Thursday, March 31, 2011


Avant garde, post-modernist poetry can be either brilliant, unintelligible crap, or pretentious slop. Unfortunately, most of it is pretentious slop ... but then again, most poetry written is pretentious slop, to take Theordore Sturgeon's law into a new age. However, questions of poetry always comes down to one rule: message is irrelevant--first and foremost, it is always about the sound of the language. It's true for a great work if trochaic meter, like Poe's "The Raven," or something as sprawling as the work of Charles Olson:

Why Haughty Established Freelancers Can Be Annoying

I periodically stuff the terms "freelance writing" and "content mill" into Google and Bing, partly because I am constantly looking for new streams of revenue. As mentioned before, I need to constantly diversify my income. However, there is an annoying tendency that usually occurs high in a lot of search results. It involves the usually vitriol and mudslinging between established freelancers and the people who write for content mills.

To the professional freelancers, SEO-based internet content providing is a source of information pollution. Many internet content providers, on the other hand, make the same mistake self-published novelists make. Since they do it, the believe it is new, revolutionary, and they are out to upend the old guard. Meanwhile, they can be a little tone deaf and egotistical, believing that their content mill writing is of much more cultural significance that it actually is. I have long since grown tired of this debate, so I usually skip it altogether. (Although, it does make for good point-and-laugh material once the mud and insults start flying).

As in any argument, there are valid points on both sides. Typically, the older freelancers try to point out how compensated SEO content cheapens the written labor pool. This is true. Content providers retort with, "that's just the way the professional world is changing." Unfortunately, this is also true. However, there is one thing that really annoys me about the older professionals.

Due to cloudsourcing and technological advances, there is now a glut of writers online. You cannot argue that these people need to live and work by outdated views of what freelancing actually is. Some seasoned professional can make $800 an article writing magazine features. Unfortunately, because they do it, tapping into a decade or more of professional contacts, many mistakenly that other people can do the same. Only, it doesn't work that way anymore, especially if you are entering the freelance market right now, in the middle of a cultural paradigm shift.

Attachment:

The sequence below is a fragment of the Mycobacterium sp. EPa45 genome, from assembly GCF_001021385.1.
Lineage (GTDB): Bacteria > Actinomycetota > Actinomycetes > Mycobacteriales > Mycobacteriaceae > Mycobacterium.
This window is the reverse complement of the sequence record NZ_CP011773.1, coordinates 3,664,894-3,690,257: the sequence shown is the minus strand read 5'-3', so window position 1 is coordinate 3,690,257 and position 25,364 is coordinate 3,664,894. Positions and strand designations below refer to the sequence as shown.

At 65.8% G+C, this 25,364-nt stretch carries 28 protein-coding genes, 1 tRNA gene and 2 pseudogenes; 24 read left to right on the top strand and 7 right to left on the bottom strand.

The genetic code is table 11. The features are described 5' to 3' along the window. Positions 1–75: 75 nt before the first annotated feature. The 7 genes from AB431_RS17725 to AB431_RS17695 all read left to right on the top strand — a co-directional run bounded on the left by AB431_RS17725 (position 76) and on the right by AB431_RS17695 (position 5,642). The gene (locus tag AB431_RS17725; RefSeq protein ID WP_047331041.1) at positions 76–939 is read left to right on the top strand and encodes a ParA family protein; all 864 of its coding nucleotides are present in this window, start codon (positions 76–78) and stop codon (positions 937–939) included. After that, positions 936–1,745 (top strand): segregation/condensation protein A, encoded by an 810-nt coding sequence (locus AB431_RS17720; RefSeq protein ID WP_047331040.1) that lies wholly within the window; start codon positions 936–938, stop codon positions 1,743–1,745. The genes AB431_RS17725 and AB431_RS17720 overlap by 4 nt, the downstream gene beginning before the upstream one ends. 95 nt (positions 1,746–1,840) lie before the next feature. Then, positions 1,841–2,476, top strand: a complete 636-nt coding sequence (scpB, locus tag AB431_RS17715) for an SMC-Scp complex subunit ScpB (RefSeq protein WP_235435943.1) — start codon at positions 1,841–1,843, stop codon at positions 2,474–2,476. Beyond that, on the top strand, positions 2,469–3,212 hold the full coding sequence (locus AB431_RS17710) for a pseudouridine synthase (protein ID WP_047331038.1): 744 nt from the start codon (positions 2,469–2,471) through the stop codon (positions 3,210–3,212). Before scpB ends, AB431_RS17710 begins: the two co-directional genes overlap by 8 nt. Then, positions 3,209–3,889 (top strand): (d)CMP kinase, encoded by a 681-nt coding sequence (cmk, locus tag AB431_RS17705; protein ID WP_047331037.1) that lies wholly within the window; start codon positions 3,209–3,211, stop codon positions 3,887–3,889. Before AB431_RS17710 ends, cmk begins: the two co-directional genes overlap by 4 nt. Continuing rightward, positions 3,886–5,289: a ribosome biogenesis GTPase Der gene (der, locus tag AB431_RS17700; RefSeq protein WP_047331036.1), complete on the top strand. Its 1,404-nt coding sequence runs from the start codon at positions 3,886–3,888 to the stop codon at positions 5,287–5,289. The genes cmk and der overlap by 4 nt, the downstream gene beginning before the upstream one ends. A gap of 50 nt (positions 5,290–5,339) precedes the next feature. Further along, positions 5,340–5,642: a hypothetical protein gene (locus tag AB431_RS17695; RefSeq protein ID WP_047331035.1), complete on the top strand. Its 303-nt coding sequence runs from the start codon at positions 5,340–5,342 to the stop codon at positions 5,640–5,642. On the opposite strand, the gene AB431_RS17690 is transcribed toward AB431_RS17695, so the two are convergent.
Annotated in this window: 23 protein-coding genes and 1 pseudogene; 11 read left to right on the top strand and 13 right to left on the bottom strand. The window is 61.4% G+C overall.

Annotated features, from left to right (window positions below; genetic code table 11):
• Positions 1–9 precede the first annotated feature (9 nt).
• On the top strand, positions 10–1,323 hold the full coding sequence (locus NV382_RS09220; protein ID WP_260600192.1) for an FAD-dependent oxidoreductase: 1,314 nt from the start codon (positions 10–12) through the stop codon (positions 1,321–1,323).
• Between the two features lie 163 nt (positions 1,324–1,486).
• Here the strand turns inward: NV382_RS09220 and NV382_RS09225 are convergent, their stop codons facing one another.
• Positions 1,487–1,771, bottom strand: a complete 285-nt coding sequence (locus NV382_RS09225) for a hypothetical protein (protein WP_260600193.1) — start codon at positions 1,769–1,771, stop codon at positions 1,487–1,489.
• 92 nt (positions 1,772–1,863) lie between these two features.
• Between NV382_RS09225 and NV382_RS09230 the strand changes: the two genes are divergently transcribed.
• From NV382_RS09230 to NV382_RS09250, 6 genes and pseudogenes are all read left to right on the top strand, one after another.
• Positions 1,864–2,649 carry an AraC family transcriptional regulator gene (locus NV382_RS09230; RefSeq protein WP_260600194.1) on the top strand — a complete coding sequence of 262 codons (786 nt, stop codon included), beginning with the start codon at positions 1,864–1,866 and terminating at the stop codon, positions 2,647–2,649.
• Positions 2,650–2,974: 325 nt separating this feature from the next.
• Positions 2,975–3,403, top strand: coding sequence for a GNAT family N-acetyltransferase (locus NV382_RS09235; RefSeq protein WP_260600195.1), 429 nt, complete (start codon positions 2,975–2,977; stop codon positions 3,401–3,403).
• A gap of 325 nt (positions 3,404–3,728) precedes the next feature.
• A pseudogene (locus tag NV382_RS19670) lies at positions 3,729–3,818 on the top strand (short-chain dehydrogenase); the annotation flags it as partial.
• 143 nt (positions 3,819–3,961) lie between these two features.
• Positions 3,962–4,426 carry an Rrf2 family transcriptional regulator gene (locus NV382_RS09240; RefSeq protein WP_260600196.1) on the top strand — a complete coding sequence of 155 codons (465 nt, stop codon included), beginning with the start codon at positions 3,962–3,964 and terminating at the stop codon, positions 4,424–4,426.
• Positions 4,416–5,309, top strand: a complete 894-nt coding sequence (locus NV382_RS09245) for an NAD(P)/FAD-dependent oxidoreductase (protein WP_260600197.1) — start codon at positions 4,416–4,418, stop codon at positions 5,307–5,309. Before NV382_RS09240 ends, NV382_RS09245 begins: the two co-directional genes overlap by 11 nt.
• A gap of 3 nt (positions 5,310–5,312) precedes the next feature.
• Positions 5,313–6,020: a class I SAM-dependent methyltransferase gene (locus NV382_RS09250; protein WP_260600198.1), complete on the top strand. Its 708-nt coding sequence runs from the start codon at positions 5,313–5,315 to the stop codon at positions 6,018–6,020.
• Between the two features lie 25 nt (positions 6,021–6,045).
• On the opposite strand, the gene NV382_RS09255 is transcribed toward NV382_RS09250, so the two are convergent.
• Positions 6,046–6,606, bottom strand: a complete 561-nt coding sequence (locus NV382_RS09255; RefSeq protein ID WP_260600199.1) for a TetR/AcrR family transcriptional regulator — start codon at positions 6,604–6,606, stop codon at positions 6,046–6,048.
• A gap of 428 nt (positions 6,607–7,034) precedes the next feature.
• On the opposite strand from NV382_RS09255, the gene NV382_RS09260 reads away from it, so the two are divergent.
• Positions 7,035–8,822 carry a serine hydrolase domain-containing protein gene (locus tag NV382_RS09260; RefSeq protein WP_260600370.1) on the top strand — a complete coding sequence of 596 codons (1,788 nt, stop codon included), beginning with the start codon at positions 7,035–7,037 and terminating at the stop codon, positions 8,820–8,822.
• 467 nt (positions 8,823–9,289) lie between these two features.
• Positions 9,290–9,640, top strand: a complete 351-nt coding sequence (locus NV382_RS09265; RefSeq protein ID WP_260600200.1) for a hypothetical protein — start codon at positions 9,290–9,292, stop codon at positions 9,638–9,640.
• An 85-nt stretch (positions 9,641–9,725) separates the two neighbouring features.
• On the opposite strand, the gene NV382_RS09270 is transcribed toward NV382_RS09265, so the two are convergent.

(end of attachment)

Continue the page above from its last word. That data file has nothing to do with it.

It is a lot like a newspaper reporter from the Woodward and Bernstein era getting bitchy about the current state of journalism jobs, while complaining that new writers need to do exactly what they did in the 1970s. Only, print journalism, and print media as a whole, is dying an agonizingly slow death, and it has been hemmoraging full time positions every year. (I know, because I can't find a job).

This is not a simply reduced argument of "SEO writing is great!" It is not -- try writing twenty 200 word articles that uses the word "Botox happy" four times each. It's enough to make you want to ram your face into a wall, repeatedly. Yet, it pays -- and in this shitty economy, many newer freelancers have no choice but to accept it, smile, write it, and then take the money to go buy groceries. That reality, however, is what a lot of older, established freelance writers fail to realize.

Wednesday, March 30, 2011

Incorrect Approaches To Freelancing

So, as one feels their way through this brave new world of microtasking and cloudsourcing jobs, there is one way to approach work that is counter productive. This is something I have discussed with my wife, at length.

Basically, with the rise of the Internet and more legitimate freelancing opportunities, one often has to gauge their time and whether or not that time is being monetized correctly. However, I do not believe in gauging everything by an hourly rate of pay.

Wage-rates are the domain of traditional work, and when you set at home most of the day, drinking coffee and writing $4 articles about the function of a urethra (for medical websites!), punching in and out of a time clock is an inadequate metaphor. You're a freelancer, after all -- technically every hour can be "on the clock." Plus, not all tasks pay the same. I have written a $15 article in five minutes, once, and a more complex $5 anatomy article in 45 minutes.